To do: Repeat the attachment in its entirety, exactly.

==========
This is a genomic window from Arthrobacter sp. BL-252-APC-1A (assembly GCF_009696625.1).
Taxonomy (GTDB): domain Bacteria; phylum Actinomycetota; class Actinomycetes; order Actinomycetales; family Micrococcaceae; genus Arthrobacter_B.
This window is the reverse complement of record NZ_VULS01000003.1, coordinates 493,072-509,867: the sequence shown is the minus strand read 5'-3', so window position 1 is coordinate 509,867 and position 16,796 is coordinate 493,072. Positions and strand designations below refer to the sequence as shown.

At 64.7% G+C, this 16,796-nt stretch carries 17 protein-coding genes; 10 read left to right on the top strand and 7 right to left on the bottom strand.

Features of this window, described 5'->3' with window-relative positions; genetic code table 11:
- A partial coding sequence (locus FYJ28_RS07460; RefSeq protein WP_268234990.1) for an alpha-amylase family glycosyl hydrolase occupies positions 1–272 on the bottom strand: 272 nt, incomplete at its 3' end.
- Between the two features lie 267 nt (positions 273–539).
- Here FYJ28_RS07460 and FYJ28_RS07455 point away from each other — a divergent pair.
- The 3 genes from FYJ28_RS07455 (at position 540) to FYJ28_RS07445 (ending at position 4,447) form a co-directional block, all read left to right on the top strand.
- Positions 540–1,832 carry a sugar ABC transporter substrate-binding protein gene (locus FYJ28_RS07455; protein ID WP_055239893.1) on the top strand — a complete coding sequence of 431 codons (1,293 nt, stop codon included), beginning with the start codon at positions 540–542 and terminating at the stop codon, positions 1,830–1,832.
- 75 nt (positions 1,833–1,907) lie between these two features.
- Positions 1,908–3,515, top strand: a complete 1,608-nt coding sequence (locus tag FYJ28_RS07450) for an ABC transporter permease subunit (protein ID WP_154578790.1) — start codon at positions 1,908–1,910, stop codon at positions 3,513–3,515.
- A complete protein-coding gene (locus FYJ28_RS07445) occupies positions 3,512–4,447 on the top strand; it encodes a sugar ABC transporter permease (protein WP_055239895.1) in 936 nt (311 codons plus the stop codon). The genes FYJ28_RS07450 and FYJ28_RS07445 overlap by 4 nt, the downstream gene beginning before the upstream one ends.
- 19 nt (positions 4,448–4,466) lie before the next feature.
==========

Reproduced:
This is a genomic window from Arthrobacter sp. BL-252-APC-1A (assembly GCF_009696625.1).
Taxonomy (GTDB): domain Bacteria; phylum Actinomycetota; class Actinomycetes; order Actinomycetales; family Micrococcaceae; genus Arthrobacter_B.
This window is the reverse complement of record NZ_VULS01000003.1, coordinates 493,072-509,867: the sequence shown is the minus strand read 5'-3', so window position 1 is coordinate 509,867 and position 16,796 is coordinate 493,072. Positions and strand designations below refer to the sequence as shown.

At 64.7% G+C, this 16,796-nt stretch carries 17 protein-coding genes; 10 read left to right on the top strand and 7 right to left on the bottom strand.

Features of this window, described 5'->3' with window-relative positions; genetic code table 11:
- A partial coding sequence (locus FYJ28_RS07460; RefSeq protein WP_268234990.1) for an alpha-amylase family glycosyl hydrolase occupies positions 1–272 on the bottom strand: 272 nt, incomplete at its 3' end.
- Between the two features lie 267 nt (positions 273–539).
- Here FYJ28_RS07460 and FYJ28_RS07455 point away from each other — a divergent pair.
- The 3 genes from FYJ28_RS07455 (at position 540) to FYJ28_RS07445 (ending at position 4,447) form a co-directional block, all read left to right on the top strand.
- Positions 540–1,832 carry a sugar ABC transporter substrate-binding protein gene (locus FYJ28_RS07455; protein ID WP_055239893.1) on the top strand — a complete coding sequence of 431 codons (1,293 nt, stop codon included), beginning with the start codon at positions 540–542 and terminating at the stop codon, positions 1,830–1,832.
- 75 nt (positions 1,833–1,907) lie between these two features.
- Positions 1,908–3,515, top strand: a complete 1,608-nt coding sequence (locus tag FYJ28_RS07450) for an ABC transporter permease subunit (protein ID WP_154578790.1) — start codon at positions 1,908–1,910, stop codon at positions 3,513–3,515.
- A complete protein-coding gene (locus FYJ28_RS07445) occupies positions 3,512–4,447 on the top strand; it encodes a sugar ABC transporter permease (protein WP_055239895.1) in 936 nt (311 codons plus the stop codon). The genes FYJ28_RS07450 and FYJ28_RS07445 overlap by 4 nt, the downstream gene beginning before the upstream one ends.
- 19 nt (positions 4,448–4,466) lie before the next feature.